6.4  Hodge duality and star operator ....................... 116
   6.5  The Laplacian ......................................... 119
   6.6  Euclidean structure and integrability ................. 121
   6.7  The Lie algebra of the Euclidean group ................ 123
   6.8  Scalar-valued clifforms: Kähler calculus .............. 124
   6.9  Relation between algebra and geometry ................. 125

IV  CARTAN CONNECTIONS ........................................ 127

7  GENERALIZED GEOMETRY MADE SIMPLE ........................... 129
   7.1  Of connections and topology ........................... 129
   7.2  Planes ................................................ 130
        7.2.1  The Euclidean 2-plane .......................... 131
        7.2.2  Post-Klein 2-plane with Euclidean metric ....... 132
   7.3  The 2-sphere .......................................... 134
        7.3.1  The Columbus connection on the punctured
               2-sphere ....................................... 134
        7.3.2  The Levi-Civita connection on the 2-sphere ..... 136
        7.3.3  Comparison of connections on the 2-sphere ...... 137
   7.4  The 2-torus ........................................... 138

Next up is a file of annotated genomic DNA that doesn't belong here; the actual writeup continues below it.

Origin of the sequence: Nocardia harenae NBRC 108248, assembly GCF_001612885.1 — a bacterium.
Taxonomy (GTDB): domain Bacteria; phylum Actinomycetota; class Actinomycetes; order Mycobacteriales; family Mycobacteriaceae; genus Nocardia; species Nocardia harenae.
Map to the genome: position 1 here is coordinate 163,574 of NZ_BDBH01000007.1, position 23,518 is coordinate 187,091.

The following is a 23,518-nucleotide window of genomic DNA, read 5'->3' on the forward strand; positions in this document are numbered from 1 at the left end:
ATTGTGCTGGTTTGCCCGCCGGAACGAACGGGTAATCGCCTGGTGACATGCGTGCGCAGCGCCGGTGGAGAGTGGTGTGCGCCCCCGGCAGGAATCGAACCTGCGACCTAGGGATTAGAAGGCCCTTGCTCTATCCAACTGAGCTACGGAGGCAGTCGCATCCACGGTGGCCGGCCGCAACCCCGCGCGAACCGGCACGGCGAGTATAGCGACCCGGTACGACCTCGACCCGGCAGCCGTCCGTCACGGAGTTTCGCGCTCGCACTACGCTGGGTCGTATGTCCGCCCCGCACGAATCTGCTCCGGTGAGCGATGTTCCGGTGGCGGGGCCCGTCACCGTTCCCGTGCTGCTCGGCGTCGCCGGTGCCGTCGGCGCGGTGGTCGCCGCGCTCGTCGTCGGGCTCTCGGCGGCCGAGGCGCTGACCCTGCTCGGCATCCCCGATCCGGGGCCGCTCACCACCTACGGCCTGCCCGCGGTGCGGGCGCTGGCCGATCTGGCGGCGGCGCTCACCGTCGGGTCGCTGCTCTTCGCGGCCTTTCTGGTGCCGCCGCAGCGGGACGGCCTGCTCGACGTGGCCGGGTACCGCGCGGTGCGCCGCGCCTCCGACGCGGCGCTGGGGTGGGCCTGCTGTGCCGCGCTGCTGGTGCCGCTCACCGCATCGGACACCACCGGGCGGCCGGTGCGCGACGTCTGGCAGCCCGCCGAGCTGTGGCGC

7.4.1  Canonical connection of the 2-torus ............ 138
        7.4.2  Canonical connection of the metric of the
               2-torus ........................................ 140
   7.5  Abridged Riemann's equivalence problem ................ 140
   7.6  Use and misuse of Levi-Civita ......................... 141

8  AFFINE CONNECTIONS ......................................... 143
   8.1  Lie differentiation, INVARIANTS and vector fields ..... 143
   8.2  Affine connections and equations of structure ......... 147
   8.3  Tensoriality issues and second differentiations ....... 150
   8.4  Developments and annulment of connection .............. 153
   8.5  Interpretation of the affine curvature ................ 154
   8.6  The curvature tensor field ............................ 156
   8.7  Autoparallels ......................................... 158
   8.8  Bianchi identities .................................... 159
   8.9  Integrability and interpretation of the torsion ....... 160
   8.10 Tensor-valuedness and the conservation law ............ 161
   8.11 The zero-torsion case ................................. 164
   8.12 Horrible covariant derivatives ........................ 165
   8.13 Affine connections: rigorous APPROACH ................. 167

9  EUCLIDEAN CONNECTIONS ...................................... 171
   9.1  Metrics and the Euclidean environment ................. 171